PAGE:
Posts for tag: Toenail Fungus
Treating toenail fungus
Toenail fungus--it's one of the most common podiatric problems children, teens, and adults have. Causing thickened, yellow, brittle nails, onychomycosis (the medical name for toenail fungus) spreads easily and can be stubborn to treat. If you see one or more of your toenails changing shape, color, and texture, see your foot doctor right away. They have the expertise and treatments to give you ten clear toenails once again.
How toenail fungus starts
The micro-organism thrives in dark, moist environments--sweaty socks and sneakers being prime candidates. Additionally, shared towels, nail clippers, shower room floors, and pool decks breed toenail and Athlete's Foot fungus. In fact, if you suffer periodic outbreaks of itchy, uncomfortable Athlete's Foot, you're more prone to onychomycosis, says the American Academy of Dermatology.
Conquering toenail fungus
Your foot doctor sees scores of patients with toenail fungus. Visual inspection is the main diagnostic tool, and for mild cases of onychomycosis, the podiatrist may recommend creams or ointments applied topically. Oral medications are an option as well.
Additionally, modern podiatry offers innovative laser treatments which kill the micro-organism right where it lives. Painless and very effective, laser treatments are applied to all ten toenails to prevent re-infection.
Unfortunately, toenail fungal infections can become quite severe and spread to the nail bed. When infection is severe, the podiatrist may advise complete removal of the toenail to prevent further problems.
Prevention is best
Of course, if you can avoid toenail fungus, your feet and nails will look and feel their best, and you won't be embarrassed to wear open-toed shoes or sandals in the warm weather. However, some people are more prone to this common infection--diabetics, those with poor peripheral circulation and individuals who are immunosuppressed.
Regardless, your podiatrist recommends these preventive measures for healthy, fungus-free nails:
- Wash your feet with soap and water daily, and dry them with a clean towel.
- Clip your toenails straight across with a clean clippers.
- Wear clean socks daily.
- Change your gym shoes after a workout. In fact, alternate pairs if possible, letting your footwear dry out between wearings.
- Wear flip-flops or shower sandals in the locker room and poolside, too.
Also known as onychomycosis, toenail fungus can be painful, irritating and embarrassing. When you experience trauma to your nail, the nail bed is lifted, allowing fungus to invade. Without treatment, this fungus can grow and spread, particularly in dark, warm, moist environments, such as socks and shoes.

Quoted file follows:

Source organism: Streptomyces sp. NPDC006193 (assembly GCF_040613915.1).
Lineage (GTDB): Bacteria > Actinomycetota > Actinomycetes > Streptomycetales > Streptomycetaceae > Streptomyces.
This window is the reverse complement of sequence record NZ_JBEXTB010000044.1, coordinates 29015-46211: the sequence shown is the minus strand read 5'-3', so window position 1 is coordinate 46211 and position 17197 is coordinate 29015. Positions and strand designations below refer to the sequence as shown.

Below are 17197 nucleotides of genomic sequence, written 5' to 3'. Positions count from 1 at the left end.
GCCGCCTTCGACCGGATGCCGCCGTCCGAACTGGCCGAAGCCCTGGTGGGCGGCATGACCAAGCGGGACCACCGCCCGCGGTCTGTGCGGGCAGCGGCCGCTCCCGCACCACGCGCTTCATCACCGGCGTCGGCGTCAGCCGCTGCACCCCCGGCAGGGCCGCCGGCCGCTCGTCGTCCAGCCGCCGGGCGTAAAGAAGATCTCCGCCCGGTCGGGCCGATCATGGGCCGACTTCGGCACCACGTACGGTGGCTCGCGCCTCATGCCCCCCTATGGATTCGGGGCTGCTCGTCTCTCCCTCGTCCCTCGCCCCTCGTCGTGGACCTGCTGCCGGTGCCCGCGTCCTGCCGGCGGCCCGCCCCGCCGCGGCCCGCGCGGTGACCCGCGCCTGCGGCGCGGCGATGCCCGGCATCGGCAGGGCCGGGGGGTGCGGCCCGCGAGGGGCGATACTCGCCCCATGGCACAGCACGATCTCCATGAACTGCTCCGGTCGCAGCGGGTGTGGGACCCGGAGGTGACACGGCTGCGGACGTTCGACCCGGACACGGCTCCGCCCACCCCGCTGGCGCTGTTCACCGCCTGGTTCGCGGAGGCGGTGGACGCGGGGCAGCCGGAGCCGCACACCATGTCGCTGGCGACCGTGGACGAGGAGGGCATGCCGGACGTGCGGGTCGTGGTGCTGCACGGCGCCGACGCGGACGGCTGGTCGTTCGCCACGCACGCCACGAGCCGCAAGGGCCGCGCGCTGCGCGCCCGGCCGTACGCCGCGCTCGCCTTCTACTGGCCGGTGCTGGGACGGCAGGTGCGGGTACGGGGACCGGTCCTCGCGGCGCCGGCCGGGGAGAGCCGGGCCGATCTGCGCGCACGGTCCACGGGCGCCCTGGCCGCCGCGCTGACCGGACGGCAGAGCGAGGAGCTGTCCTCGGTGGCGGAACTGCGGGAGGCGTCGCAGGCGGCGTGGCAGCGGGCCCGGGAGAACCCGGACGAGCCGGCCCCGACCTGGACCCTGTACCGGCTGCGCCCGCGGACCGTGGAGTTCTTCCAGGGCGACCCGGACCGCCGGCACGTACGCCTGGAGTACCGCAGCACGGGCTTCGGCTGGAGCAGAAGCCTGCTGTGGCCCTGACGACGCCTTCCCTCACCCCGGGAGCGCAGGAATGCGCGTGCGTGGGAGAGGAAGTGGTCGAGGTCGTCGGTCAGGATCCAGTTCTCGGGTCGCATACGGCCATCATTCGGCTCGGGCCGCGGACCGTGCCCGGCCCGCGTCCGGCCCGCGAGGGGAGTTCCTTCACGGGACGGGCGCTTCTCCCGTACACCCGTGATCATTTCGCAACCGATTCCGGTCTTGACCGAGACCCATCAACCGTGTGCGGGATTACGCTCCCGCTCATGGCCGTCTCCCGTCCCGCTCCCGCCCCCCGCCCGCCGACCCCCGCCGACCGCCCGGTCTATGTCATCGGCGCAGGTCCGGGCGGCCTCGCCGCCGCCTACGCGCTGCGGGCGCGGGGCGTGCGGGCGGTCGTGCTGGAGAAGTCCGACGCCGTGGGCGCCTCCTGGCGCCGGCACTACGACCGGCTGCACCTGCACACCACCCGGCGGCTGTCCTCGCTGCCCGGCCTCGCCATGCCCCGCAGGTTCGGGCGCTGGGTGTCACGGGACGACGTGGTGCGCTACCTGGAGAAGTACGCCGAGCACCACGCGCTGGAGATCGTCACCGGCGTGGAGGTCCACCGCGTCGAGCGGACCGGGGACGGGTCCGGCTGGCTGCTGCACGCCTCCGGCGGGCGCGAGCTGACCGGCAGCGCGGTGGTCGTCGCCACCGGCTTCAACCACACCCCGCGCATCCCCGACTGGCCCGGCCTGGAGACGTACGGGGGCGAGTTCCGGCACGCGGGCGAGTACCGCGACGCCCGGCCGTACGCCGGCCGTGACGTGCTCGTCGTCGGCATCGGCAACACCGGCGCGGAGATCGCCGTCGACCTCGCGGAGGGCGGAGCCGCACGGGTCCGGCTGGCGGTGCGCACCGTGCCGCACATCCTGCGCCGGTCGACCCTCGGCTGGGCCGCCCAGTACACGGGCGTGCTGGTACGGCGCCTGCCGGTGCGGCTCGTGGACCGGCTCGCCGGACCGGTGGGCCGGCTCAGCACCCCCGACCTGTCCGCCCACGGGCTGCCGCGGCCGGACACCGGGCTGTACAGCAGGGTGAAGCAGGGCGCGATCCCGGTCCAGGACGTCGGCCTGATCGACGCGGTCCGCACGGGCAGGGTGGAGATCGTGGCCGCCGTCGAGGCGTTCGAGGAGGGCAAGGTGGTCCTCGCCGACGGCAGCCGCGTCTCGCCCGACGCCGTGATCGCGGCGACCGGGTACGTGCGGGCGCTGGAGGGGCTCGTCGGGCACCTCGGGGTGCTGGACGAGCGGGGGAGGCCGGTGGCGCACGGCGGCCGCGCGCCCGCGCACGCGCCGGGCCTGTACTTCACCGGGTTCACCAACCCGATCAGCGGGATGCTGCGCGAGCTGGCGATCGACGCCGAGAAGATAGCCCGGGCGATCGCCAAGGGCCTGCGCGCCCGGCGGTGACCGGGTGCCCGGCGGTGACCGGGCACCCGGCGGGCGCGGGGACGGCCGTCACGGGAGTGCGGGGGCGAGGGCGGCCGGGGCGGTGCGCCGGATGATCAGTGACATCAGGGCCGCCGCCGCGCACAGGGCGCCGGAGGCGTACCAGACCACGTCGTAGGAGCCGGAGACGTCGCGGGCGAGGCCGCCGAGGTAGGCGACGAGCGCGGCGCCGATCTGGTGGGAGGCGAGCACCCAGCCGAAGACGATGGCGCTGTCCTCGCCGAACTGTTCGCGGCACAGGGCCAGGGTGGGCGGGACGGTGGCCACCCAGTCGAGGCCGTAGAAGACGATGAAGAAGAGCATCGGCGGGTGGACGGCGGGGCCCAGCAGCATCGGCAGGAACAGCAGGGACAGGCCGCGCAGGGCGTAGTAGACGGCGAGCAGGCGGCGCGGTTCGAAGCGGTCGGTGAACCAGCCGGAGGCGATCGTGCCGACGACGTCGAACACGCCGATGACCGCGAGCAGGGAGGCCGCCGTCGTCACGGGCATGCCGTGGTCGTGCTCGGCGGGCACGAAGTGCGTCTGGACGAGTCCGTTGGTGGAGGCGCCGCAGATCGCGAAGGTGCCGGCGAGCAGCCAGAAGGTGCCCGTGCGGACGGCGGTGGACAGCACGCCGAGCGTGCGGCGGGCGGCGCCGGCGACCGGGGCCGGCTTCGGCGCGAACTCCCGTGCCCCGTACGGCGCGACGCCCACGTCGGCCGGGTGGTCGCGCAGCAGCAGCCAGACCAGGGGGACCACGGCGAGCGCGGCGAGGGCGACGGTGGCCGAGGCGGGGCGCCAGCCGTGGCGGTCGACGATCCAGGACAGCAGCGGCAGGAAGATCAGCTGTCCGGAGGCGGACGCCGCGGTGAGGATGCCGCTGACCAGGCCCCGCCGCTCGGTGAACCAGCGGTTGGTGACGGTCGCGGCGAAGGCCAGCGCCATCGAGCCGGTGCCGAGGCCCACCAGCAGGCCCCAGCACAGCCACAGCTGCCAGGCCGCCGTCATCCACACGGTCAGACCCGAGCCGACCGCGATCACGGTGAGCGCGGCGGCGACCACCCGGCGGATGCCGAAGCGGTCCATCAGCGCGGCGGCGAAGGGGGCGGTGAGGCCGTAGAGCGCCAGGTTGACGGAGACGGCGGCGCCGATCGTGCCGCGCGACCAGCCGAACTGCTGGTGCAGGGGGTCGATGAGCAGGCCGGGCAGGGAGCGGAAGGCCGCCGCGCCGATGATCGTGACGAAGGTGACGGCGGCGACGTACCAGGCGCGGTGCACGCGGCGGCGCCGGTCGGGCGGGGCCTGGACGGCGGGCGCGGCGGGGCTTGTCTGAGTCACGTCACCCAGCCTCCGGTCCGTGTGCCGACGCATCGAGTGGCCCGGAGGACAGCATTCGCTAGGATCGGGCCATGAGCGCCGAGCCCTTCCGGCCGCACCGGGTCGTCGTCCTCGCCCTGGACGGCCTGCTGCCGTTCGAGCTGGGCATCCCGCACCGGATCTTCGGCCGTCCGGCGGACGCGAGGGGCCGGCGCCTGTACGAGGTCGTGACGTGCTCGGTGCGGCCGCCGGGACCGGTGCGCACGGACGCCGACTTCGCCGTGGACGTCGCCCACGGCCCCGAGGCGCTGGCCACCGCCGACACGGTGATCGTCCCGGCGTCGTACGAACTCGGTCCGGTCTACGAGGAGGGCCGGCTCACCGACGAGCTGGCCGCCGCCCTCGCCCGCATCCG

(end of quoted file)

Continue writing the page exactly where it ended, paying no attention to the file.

Common signs and symptoms of toenail fungus include:
Discoloring or yellowing of the nail
Thickening or crumbling of the nail
Swelling around the nail
Streaks or spots down the side of the nail
Foul-smelling debris under the nail
Pain and discomfort
Complete nail loss
Prevention is Key
Fungal infections can affect the fingernails as well as the toenails, but toenail fungus is more difficult to treat because toenails grow more slowly. Because removal of the fungus is challenging, prevention plays an important role in treatment.
Keep nails neatly trimmed.
Practice good foot hygiene, including daily washing with soap and water, drying feet and toes carefully, and changing shoes regularly.
Always wear shoes in public areas, such as showers, locker rooms and pools.
Wear comfortable shoes that aren't too tight.
Avoid wearing nail polish for long periods, as it prevents the nail from breathing and can seal in fungus.
Treatment of Toenail Fungus
If you do develop toenail fungus, especially if the infection has become painful, visit our office. People with a chronic illness like diabetes should always see a podiatrist if they notice any changes in their nails, as it may be an indication of a more serious issue.
To eliminate the fungus, a podiatrist may remove as much of the infected nail as possible by trimming, filing or dissolving it. Oral or topical antifungal medications may also be prescribed to treat the infection. Laser treatment options are also sometimes available.
It’s only for severe, chronic infections that surgical removal of the nail might be recommended. Our office can help diagnose the cause of your toenail troubles, and make the best recommendation for treatment.